Metformin and Gestational Diabetes

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Metformin and Gestational Diabetes

It’s been estimated that nearly one out of ten pregnant women in the United States develop what’s known as gestational diabetes. Gestational diabetes occurs during pregnancy and causes high blood sugar. Although it typically goes away after delivery, women who have experienced gestational diabetes remain at higher risk of developing Type 2 diabetes later in life.

However, data presented at the American Diabetes Association (ADA) Scientific Sessions indicates that long-term use of metformin — the well-known diabetes medication that sensitizes the body’s cells to insulin and decreases the amount of glucose released by the liver — has a powerful effect on preventing the development of Type 2 diabetes in women who have had gestational diabetes.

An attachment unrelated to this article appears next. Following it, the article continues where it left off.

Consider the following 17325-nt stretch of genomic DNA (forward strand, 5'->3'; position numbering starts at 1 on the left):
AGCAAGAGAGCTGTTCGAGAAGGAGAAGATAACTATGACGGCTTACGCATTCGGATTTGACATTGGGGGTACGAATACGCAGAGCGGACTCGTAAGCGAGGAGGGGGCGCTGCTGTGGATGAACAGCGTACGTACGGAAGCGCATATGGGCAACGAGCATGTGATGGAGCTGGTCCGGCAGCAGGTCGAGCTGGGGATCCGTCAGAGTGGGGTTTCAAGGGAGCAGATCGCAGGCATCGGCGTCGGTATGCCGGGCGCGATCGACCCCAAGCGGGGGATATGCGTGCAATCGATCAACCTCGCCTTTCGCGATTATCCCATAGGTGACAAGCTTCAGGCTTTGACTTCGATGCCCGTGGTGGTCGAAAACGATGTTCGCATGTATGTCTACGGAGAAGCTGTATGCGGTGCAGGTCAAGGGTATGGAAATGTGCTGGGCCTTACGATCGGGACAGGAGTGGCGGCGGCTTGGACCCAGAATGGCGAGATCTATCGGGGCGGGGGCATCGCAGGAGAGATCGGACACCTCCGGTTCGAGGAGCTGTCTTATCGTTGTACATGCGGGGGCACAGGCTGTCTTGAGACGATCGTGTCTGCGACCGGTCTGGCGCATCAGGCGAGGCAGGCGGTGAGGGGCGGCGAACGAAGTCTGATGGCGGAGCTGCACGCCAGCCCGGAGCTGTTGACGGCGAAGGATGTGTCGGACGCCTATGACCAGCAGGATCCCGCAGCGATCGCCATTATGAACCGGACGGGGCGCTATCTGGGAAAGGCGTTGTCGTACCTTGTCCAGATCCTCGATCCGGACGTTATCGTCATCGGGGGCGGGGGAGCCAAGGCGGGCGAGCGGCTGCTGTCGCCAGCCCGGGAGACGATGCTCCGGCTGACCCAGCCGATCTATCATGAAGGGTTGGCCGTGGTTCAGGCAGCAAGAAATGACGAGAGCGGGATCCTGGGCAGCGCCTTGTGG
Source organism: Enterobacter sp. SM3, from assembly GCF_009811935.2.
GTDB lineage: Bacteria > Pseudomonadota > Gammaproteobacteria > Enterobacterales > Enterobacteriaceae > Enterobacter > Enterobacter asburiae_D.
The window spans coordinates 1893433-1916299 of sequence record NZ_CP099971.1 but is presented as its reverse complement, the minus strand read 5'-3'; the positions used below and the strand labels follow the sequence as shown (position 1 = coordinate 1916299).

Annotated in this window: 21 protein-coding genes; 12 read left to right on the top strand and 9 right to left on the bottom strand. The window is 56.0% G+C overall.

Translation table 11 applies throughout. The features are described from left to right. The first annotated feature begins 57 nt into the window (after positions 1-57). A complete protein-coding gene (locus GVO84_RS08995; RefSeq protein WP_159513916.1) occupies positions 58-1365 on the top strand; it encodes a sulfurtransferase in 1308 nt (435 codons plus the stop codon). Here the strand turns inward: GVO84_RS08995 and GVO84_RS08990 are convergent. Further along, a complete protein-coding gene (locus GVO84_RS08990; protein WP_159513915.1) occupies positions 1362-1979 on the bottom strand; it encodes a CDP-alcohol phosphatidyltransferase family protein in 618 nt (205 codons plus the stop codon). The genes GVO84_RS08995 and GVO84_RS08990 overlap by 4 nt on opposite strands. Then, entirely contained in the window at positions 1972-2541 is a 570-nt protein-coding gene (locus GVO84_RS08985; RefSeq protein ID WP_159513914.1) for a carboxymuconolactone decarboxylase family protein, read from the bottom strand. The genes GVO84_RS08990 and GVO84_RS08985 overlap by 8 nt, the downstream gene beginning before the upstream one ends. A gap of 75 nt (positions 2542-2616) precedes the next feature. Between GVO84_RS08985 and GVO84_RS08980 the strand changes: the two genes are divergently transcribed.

The researchers drew their data from the Diabetes Prevention Program (DPP), an initiative launched in 1996. The purpose of the DPP was to determine whether lifestyle intervention or metformin would prevent or delay the onset of diabetes in high-risk patients. The patients were divided into three groups: one receiving lifestyle interventions, one receiving metformin twice a day, and one receiving a placebo. After the DPP ended in 2001, it was extended in a still-ongoing phase called the Diabetes Prevention Program Outcomes Study, in which the patients were offered ongoing therapy and continued to have their outcomes monitored.

After analyzing the data, the researchers determined that between the beginning of the DPP and today, the overall risk of diabetes was lowered by 18 percent in the metformin group. However, the results were much more impressive among women with a history of gestational diabetes — their risk was lowered by 41 percent. As David M. Nathan, MD, who presented the analysis at the ADA Scientific Sessions, told Medscape, “The overall results reinforce the long-lasting efficacy of metformin in reducing the development of diabetes and support its more widespread use as a prevention measure in those at high risk.”

Want to learn more about gestational diabetes? Read “Gestational Diabetes: What Are the Risks?” “Gestational Diabetes: Once You’re Diagnosed,” and “Gestational Diabetes: More Treatment Approaches.”

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